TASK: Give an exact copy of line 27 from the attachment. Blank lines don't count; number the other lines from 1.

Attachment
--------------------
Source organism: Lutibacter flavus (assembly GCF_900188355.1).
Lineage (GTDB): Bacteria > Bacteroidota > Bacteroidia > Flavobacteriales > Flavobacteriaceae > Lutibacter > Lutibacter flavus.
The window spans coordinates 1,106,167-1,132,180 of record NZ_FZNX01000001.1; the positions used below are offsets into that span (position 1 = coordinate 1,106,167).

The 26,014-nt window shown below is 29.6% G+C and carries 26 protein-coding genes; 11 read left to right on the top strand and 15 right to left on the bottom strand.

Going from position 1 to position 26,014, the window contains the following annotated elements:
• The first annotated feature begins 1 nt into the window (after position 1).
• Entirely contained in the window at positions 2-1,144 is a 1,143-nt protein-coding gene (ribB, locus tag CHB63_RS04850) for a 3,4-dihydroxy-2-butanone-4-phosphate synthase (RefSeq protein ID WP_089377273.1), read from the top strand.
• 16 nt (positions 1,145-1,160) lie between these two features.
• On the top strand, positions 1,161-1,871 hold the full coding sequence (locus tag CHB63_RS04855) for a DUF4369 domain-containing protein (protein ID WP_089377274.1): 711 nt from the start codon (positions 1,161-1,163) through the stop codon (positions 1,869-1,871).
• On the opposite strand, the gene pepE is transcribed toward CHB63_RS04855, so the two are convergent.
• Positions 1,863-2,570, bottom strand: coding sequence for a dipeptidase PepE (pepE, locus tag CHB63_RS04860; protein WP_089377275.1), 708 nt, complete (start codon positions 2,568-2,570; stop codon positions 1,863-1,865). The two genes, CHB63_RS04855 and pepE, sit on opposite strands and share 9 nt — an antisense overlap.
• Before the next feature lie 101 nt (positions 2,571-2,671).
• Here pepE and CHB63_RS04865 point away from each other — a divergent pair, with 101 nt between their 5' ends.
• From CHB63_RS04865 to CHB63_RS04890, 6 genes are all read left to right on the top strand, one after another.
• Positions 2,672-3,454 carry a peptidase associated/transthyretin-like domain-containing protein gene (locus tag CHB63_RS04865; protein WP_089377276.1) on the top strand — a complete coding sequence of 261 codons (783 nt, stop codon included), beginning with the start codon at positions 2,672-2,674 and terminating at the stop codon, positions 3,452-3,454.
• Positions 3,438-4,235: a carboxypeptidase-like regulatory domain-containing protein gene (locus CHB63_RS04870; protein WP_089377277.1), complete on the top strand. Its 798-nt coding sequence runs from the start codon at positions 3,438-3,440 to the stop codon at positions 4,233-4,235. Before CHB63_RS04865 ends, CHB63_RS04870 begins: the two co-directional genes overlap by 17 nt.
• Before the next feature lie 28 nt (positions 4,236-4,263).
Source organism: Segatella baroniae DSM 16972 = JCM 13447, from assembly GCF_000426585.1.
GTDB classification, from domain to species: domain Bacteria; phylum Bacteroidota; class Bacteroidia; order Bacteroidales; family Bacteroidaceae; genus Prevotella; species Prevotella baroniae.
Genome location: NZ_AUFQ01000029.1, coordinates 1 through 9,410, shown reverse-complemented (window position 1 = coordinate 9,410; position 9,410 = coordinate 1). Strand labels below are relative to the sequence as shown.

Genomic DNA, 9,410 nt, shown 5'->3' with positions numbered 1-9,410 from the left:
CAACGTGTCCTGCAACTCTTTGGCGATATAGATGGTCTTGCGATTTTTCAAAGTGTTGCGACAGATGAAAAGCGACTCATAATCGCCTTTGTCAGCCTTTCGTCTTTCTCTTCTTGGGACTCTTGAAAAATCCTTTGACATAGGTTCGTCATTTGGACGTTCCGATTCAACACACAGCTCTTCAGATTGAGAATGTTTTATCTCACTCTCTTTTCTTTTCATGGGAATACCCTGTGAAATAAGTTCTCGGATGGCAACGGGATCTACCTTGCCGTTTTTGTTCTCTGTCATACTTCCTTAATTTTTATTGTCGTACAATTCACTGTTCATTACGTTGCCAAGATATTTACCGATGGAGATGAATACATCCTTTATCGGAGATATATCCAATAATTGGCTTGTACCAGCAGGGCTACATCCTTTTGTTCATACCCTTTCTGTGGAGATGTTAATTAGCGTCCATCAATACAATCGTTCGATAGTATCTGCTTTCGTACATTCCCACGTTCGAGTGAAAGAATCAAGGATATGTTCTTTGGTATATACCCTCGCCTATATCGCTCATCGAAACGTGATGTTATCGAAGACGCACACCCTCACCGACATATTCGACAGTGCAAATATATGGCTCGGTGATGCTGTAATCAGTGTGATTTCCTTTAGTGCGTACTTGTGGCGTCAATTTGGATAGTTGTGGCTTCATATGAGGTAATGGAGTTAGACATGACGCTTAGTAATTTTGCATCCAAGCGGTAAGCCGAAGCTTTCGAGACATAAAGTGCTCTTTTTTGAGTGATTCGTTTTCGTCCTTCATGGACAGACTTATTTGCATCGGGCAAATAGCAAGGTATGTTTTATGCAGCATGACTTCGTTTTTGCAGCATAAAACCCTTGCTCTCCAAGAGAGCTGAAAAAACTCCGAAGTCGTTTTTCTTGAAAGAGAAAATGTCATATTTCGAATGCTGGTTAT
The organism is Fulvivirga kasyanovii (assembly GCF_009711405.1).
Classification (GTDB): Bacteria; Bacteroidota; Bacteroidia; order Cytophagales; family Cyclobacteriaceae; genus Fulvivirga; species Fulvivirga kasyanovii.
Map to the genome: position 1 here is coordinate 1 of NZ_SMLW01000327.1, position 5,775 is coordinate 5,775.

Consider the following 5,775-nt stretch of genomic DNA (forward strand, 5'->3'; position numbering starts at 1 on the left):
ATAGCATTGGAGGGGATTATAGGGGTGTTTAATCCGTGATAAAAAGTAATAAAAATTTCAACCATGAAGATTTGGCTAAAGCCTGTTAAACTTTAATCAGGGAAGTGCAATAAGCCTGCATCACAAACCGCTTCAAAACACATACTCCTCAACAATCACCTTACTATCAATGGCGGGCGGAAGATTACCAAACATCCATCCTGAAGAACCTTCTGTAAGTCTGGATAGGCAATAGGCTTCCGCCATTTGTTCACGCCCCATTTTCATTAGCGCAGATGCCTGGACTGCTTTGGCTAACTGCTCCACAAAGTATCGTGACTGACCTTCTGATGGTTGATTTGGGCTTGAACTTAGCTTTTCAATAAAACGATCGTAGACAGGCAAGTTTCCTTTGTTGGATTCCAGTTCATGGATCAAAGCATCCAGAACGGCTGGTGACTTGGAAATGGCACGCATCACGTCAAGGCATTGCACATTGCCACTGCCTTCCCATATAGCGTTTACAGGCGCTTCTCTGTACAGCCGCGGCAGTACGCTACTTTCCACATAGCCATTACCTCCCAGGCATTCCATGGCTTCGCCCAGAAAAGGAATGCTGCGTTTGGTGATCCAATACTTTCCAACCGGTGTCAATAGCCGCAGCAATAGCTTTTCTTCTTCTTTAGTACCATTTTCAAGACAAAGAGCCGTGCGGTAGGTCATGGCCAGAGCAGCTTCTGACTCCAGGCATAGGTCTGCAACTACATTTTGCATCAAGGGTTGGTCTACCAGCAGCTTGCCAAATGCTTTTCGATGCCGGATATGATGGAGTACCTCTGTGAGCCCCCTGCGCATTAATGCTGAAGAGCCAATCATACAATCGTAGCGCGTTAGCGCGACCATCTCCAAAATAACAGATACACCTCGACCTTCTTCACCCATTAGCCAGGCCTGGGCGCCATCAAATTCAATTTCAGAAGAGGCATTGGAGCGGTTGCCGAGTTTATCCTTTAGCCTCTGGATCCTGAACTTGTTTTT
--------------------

ATAGCATTGGAGGGGATTATAGGGGTGTTTAATCCGTGATAAAAAGTAATAAAAATTTCAACCATGAAGATTTGGCTAAAGCCTGTTAAACTTTAATCAGGGAAGTGCAATAAGCCTGCATCACAAACCGCTTCAAAACACATACTCCTCAACAATCACCTTACTATCAATGGCGGGCGGAAGATTACCAAACATCCATCCTGAAGAACCTTCTGTAAGTCTGGATAGGCAATAGGCTTCCGCCATTTGTTCACGCCCCATTTTCATTAGCGCAGATGCCTGGACTGCTTTGGCTAACTGCTCCACAAAGTATCGTGACTGACCTTCTGATGGTTGATTTGGGCTTGAACTTAGCTTTTCAATAAAACGATCGTAGACAGGCAAGTTTCCTTTGTTGGATTCCAGTTCATGGATCAAAGCATCCAGAACGGCTGGTGACTTGGAAATGGCACGCATCACGTCAAGGCATTGCACATTGCCACTGCCTTCCCATATAGCGTTTACAGGCGCTTCTCTGTACAGCCGCGGCAGTACGCTACTTTCCACATAGCCATTACCTCCCAGGCATTCCATGGCTTCGCCCAGAAAAGGAATGCTGCGTTTGGTGATCCAATACTTTCCAACCGGTGTCAATAGCCGCAGCAATAGCTTTTCTTCTTCTTTAGTACCATTTTCAAGACAAAGAGCCGTGCGGTAGGTCATGGCCAGAGCAGCTTCTGACTCCAGGCATAGGTCTGCAACTACATTTTGCATCAAGGGTTGGTCTACCAGCAGCTTGCCAAATGCTTTTCGATGCCGGATATGATGGAGTACCTCTGTGAGCCCCCTGCGCATTAATGCTGAAGAGCCAATCATACAATCGTAGCGCGTTAGCGCGACCATCTCCAAAATAACAGATACACCTCGACCTTCTTCACCCATTAGCCAGGCCTGGGCGCCATCAAATTCAATTTCAGAAGAGGCATTGGAGCGGTTGCCGAGTTTATCCTTTAGCCTCTGGATCCTGAACTTGTTTTT